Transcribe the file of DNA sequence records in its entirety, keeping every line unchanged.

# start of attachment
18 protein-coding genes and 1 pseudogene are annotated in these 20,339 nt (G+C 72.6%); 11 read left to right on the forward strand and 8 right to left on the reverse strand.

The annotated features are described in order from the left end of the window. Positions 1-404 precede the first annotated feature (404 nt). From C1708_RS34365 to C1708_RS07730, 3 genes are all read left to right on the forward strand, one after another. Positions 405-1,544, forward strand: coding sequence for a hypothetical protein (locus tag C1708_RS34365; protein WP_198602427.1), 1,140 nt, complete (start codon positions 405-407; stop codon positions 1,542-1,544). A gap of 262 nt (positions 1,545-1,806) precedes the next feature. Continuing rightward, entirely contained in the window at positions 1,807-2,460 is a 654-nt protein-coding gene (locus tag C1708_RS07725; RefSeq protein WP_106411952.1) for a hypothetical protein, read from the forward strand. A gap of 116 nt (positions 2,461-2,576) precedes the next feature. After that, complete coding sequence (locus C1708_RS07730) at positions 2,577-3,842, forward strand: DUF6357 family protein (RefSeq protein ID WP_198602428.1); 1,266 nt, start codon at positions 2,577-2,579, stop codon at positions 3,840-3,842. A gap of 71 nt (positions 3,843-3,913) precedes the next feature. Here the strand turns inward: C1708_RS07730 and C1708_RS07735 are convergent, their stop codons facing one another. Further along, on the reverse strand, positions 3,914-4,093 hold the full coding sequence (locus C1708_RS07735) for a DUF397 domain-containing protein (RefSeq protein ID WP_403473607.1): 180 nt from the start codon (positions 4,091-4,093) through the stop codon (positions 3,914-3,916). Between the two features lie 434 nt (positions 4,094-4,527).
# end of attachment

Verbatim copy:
18 protein-coding genes and 1 pseudogene are annotated in these 20,339 nt (G+C 72.6%); 11 read left to right on the forward strand and 8 right to left on the reverse strand.

The annotated features are described in order from the left end of the window. Positions 1-404 precede the first annotated feature (404 nt). From C1708_RS34365 to C1708_RS07730, 3 genes are all read left to right on the forward strand, one after another. Positions 405-1,544, forward strand: coding sequence for a hypothetical protein (locus tag C1708_RS34365; protein WP_198602427.1), 1,140 nt, complete (start codon positions 405-407; stop codon positions 1,542-1,544). A gap of 262 nt (positions 1,545-1,806) precedes the next feature. Continuing rightward, entirely contained in the window at positions 1,807-2,460 is a 654-nt protein-coding gene (locus tag C1708_RS07725; RefSeq protein WP_106411952.1) for a hypothetical protein, read from the forward strand. A gap of 116 nt (positions 2,461-2,576) precedes the next feature. After that, complete coding sequence (locus C1708_RS07730) at positions 2,577-3,842, forward strand: DUF6357 family protein (RefSeq protein ID WP_198602428.1); 1,266 nt, start codon at positions 2,577-2,579, stop codon at positions 3,840-3,842. A gap of 71 nt (positions 3,843-3,913) precedes the next feature. Here the strand turns inward: C1708_RS07730 and C1708_RS07735 are convergent, their stop codons facing one another. Further along, on the reverse strand, positions 3,914-4,093 hold the full coding sequence (locus C1708_RS07735) for a DUF397 domain-containing protein (RefSeq protein ID WP_403473607.1): 180 nt from the start codon (positions 4,091-4,093) through the stop codon (positions 3,914-3,916). Between the two features lie 434 nt (positions 4,094-4,527).